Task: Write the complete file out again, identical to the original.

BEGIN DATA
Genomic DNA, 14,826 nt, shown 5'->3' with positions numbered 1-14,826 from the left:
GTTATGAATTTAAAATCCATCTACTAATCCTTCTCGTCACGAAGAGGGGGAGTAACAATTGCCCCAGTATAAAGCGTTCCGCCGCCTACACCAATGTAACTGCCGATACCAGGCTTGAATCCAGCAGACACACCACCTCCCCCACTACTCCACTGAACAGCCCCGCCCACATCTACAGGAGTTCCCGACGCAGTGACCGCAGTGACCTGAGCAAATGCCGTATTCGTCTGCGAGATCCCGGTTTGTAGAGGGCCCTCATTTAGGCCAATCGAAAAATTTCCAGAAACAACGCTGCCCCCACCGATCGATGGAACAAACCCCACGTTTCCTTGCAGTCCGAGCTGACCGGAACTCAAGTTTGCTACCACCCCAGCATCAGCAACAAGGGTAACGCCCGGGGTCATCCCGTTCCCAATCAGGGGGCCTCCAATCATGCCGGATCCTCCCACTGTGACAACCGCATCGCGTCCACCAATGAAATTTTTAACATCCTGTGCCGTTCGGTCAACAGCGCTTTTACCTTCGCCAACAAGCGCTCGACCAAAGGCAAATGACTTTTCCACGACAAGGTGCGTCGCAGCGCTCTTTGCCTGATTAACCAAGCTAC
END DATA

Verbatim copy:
Genomic DNA, 14,826 nt, shown 5'->3' with positions numbered 1-14,826 from the left:
GTTATGAATTTAAAATCCATCTACTAATCCTTCTCGTCACGAAGAGGGGGAGTAACAATTGCCCCAGTATAAAGCGTTCCGCCGCCTACACCAATGTAACTGCCGATACCAGGCTTGAATCCAGCAGACACACCACCTCCCCCACTACTCCACTGAACAGCCCCGCCCACATCTACAGGAGTTCCCGACGCAGTGACCGCAGTGACCTGAGCAAATGCCGTATTCGTCTGCGAGATCCCGGTTTGTAGAGGGCCCTCATTTAGGCCAATCGAAAAATTTCCAGAAACAACGCTGCCCCCACCGATCGATGGAACAAACCCCACGTTTCCTTGCAGTCCGAGCTGACCGGAACTCAAGTTTGCTACCACCCCAGCATCAGCAACAAGGGTAACGCCCGGGGTCATCCCGTTCCCAATCAGGGGGCCTCCAATCATGCCGGATCCTCCCACTGTGACAACCGCATCGCGTCCACCAATGAAATTTTTAACATCCTGTGCCGTTCGGTCAACAGCGCTTTTACCTTCGCCAACAAGCGCTCGACCAAAGGCAAATGACTTTTCCACGACAAGGTGCGTCGCAGCGCTCTTTGCCTGATTAACCAAGCTAC